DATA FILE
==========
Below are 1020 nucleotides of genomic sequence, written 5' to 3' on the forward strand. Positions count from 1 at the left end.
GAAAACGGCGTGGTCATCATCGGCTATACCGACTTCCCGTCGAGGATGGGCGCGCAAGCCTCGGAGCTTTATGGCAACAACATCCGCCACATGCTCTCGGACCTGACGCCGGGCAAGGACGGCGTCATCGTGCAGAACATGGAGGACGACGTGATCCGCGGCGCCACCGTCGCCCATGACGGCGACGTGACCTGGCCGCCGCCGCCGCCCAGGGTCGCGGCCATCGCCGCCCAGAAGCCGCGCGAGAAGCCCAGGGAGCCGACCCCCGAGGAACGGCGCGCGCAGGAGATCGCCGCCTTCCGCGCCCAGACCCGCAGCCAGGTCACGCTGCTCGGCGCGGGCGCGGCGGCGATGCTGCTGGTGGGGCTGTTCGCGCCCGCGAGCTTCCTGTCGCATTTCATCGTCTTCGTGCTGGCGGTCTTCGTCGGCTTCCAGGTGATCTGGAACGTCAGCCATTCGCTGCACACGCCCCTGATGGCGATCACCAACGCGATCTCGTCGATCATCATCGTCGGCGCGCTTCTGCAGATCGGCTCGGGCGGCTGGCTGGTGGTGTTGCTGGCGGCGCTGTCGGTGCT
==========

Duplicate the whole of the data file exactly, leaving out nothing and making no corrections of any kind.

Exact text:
Below are 1020 nucleotides of genomic sequence, written 5' to 3' on the forward strand. Positions count from 1 at the left end.
GAAAACGGCGTGGTCATCATCGGCTATACCGACTTCCCGTCGAGGATGGGCGCGCAAGCCTCGGAGCTTTATGGCAACAACATCCGCCACATGCTCTCGGACCTGACGCCGGGCAAGGACGGCGTCATCGTGCAGAACATGGAGGACGACGTGATCCGCGGCGCCACCGTCGCCCATGACGGCGACGTGACCTGGCCGCCGCCGCCGCCCAGGGTCGCGGCCATCGCCGCCCAGAAGCCGCGCGAGAAGCCCAGGGAGCCGACCCCCGAGGAACGGCGCGCGCAGGAGATCGCCGCCTTCCGCGCCCAGACCCGCAGCCAGGTCACGCTGCTCGGCGCGGGCGCGGCGGCGATGCTGCTGGTGGGGCTGTTCGCGCCCGCGAGCTTCCTGTCGCATTTCATCGTCTTCGTGCTGGCGGTCTTCGTCGGCTTCCAGGTGATCTGGAACGTCAGCCATTCGCTGCACACGCCCCTGATGGCGATCACCAACGCGATCTCGTCGATCATCATCGTCGGCGCGCTTCTGCAGATCGGCTCGGGCGGCTGGCTGGTGGTGTTGCTGGCGGCGCTGTCGGTGCT